However, the problem lies in actually getting access to a primary care physician to take care of you when youíre sick.
Yesterday, my mother-in-law (I call her ďMILĒ for short) called me up. One of the people she works with had an injury to his fingernail. He tore a good part of it clean off while working out in their warehouse. It hurt, of course, and it was bleeding. Their company is a small five person shop that theyíre building from the ground up. A Workersí comp claim would go right against their small and shared pocketbook and start-ups donít have the cash for that kind of stuff. She wanted to know the proper first-aid for this and was trying to avoid the doctor. He was too. As owner of the company he didnít want to have to pay for it and a fingernail injury just doesnít seem all that severe. Still, it hurt and they were worried about infection. The guy understandably wanted proper treatment.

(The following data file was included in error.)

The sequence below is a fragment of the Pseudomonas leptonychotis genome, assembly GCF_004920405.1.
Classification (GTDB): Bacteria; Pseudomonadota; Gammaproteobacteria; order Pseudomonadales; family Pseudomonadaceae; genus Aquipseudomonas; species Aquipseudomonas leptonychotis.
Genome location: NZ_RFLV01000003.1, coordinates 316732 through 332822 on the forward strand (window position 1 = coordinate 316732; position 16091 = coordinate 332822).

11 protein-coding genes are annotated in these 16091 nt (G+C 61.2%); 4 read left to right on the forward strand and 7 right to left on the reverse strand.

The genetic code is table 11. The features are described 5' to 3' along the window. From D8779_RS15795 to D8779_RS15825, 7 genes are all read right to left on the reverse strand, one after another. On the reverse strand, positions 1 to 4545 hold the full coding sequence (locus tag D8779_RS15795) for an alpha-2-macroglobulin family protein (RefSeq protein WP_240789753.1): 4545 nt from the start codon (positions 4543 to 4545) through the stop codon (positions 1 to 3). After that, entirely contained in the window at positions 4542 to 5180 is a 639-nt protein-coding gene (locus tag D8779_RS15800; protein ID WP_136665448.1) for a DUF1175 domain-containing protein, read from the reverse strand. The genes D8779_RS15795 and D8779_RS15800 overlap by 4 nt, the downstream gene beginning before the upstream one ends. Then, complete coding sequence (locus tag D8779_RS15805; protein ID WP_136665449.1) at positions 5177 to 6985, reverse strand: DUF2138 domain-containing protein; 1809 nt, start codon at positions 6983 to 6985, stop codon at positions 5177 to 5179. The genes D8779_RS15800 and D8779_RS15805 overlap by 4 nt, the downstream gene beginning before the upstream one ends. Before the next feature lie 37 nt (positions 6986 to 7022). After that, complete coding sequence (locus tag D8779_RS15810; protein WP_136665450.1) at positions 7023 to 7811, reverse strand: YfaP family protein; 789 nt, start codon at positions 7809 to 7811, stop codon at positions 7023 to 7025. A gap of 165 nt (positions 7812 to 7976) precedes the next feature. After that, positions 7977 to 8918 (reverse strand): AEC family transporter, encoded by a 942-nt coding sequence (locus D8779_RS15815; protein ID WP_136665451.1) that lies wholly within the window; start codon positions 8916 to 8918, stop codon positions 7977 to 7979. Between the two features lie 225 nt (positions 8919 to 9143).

I told him that fingernails either grow back, or they donít. Eventually it would be fine if he cleaned it with mild soap and water and put a non-adhering bandage over the nail bed to keep it clean and protected. I told him in a day or so to put some Vaseline-based antibiotic cream on it as well to keep it moist and stave off infection.
Donít worry, I wasnít practicing medicine without a license. I have my First-Aid Merit Badge from the Boy Scouts of America and that was covered somewhere in there, Iím sure. However, youíre right to think that fingernail injuries arenít covered anywhere in the National Standard EMT or Paramedic curriculum. We are taught to bandage it up and take it to an Emergency Room.